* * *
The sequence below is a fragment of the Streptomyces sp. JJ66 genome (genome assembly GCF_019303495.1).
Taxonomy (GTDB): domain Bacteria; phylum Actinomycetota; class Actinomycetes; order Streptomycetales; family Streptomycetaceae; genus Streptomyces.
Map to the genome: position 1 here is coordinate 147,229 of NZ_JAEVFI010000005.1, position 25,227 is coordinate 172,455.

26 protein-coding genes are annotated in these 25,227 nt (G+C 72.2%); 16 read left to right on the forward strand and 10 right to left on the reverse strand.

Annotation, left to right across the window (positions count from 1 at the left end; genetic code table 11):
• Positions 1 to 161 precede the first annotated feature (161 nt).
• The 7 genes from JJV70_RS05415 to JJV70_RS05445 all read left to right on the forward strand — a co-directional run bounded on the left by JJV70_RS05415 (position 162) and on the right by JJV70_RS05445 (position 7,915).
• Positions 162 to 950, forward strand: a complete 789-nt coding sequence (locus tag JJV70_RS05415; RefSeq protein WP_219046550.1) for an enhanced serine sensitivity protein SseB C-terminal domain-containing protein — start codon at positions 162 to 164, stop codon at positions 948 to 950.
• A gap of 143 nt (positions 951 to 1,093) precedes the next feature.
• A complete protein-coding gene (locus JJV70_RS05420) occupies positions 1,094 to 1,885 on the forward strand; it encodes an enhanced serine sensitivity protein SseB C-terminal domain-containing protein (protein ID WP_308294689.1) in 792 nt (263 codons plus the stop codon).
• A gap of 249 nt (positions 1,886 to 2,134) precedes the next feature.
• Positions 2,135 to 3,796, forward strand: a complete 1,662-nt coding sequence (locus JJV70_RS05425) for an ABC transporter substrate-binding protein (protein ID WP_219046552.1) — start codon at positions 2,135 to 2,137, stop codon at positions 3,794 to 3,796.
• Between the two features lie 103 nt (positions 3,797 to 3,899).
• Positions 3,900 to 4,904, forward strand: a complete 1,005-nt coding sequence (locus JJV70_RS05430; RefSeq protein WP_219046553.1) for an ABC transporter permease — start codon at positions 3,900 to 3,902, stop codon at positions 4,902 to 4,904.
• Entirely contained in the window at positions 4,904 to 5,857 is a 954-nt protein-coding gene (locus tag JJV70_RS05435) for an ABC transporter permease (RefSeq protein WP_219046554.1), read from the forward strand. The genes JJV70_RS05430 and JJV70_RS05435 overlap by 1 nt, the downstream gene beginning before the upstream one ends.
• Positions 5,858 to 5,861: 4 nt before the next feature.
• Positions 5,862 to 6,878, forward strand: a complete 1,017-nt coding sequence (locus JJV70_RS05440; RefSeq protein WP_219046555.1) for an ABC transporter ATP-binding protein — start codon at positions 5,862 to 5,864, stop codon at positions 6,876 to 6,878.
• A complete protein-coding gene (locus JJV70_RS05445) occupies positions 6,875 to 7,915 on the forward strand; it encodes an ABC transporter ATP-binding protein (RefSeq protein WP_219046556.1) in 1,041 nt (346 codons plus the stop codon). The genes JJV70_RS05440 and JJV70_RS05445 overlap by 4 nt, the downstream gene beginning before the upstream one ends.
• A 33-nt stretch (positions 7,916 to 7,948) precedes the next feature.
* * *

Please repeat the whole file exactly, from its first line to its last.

The sequence below is a fragment of the Streptomyces sp. JJ66 genome (genome assembly GCF_019303495.1).
Taxonomy (GTDB): domain Bacteria; phylum Actinomycetota; class Actinomycetes; order Streptomycetales; family Streptomycetaceae; genus Streptomyces.
Map to the genome: position 1 here is coordinate 147,229 of NZ_JAEVFI010000005.1, position 25,227 is coordinate 172,455.

26 protein-coding genes are annotated in these 25,227 nt (G+C 72.2%); 16 read left to right on the forward strand and 10 right to left on the reverse strand.

Annotation, left to right across the window (positions count from 1 at the left end; genetic code table 11):
• Positions 1 to 161 precede the first annotated feature (161 nt).
• The 7 genes from JJV70_RS05415 to JJV70_RS05445 all read left to right on the forward strand — a co-directional run bounded on the left by JJV70_RS05415 (position 162) and on the right by JJV70_RS05445 (position 7,915).
• Positions 162 to 950, forward strand: a complete 789-nt coding sequence (locus tag JJV70_RS05415; RefSeq protein WP_219046550.1) for an enhanced serine sensitivity protein SseB C-terminal domain-containing protein — start codon at positions 162 to 164, stop codon at positions 948 to 950.
• A gap of 143 nt (positions 951 to 1,093) precedes the next feature.
• A complete protein-coding gene (locus JJV70_RS05420) occupies positions 1,094 to 1,885 on the forward strand; it encodes an enhanced serine sensitivity protein SseB C-terminal domain-containing protein (protein ID WP_308294689.1) in 792 nt (263 codons plus the stop codon).
• A gap of 249 nt (positions 1,886 to 2,134) precedes the next feature.
• Positions 2,135 to 3,796, forward strand: a complete 1,662-nt coding sequence (locus JJV70_RS05425) for an ABC transporter substrate-binding protein (protein ID WP_219046552.1) — start codon at positions 2,135 to 2,137, stop codon at positions 3,794 to 3,796.
• Between the two features lie 103 nt (positions 3,797 to 3,899).
• Positions 3,900 to 4,904, forward strand: a complete 1,005-nt coding sequence (locus JJV70_RS05430; RefSeq protein WP_219046553.1) for an ABC transporter permease — start codon at positions 3,900 to 3,902, stop codon at positions 4,902 to 4,904.
• Entirely contained in the window at positions 4,904 to 5,857 is a 954-nt protein-coding gene (locus tag JJV70_RS05435) for an ABC transporter permease (RefSeq protein WP_219046554.1), read from the forward strand. The genes JJV70_RS05430 and JJV70_RS05435 overlap by 1 nt, the downstream gene beginning before the upstream one ends.
• Positions 5,858 to 5,861: 4 nt before the next feature.
• Positions 5,862 to 6,878, forward strand: a complete 1,017-nt coding sequence (locus JJV70_RS05440; RefSeq protein WP_219046555.1) for an ABC transporter ATP-binding protein — start codon at positions 5,862 to 5,864, stop codon at positions 6,876 to 6,878.
• A complete protein-coding gene (locus JJV70_RS05445) occupies positions 6,875 to 7,915 on the forward strand; it encodes an ABC transporter ATP-binding protein (RefSeq protein WP_219046556.1) in 1,041 nt (346 codons plus the stop codon). The genes JJV70_RS05440 and JJV70_RS05445 overlap by 4 nt, the downstream gene beginning before the upstream one ends.
• A 33-nt stretch (positions 7,916 to 7,948) precedes the next feature.